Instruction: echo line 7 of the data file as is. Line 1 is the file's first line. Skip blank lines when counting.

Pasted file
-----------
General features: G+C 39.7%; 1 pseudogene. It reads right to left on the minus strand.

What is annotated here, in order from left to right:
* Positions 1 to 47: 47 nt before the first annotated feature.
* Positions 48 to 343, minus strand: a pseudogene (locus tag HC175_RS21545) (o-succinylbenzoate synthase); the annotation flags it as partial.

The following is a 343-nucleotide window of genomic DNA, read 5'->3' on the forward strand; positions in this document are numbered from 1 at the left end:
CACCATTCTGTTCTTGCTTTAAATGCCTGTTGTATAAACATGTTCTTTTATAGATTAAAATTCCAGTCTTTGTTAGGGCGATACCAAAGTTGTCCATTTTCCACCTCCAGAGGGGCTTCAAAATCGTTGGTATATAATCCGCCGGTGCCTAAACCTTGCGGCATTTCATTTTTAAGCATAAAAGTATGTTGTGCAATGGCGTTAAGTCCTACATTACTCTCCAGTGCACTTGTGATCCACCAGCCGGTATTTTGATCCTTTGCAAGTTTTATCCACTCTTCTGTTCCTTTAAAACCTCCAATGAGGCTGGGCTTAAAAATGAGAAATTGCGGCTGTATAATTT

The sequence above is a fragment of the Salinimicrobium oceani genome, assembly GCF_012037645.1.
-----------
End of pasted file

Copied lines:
The sequence above is a fragment of the Salinimicrobium oceani genome, assembly GCF_012037645.1.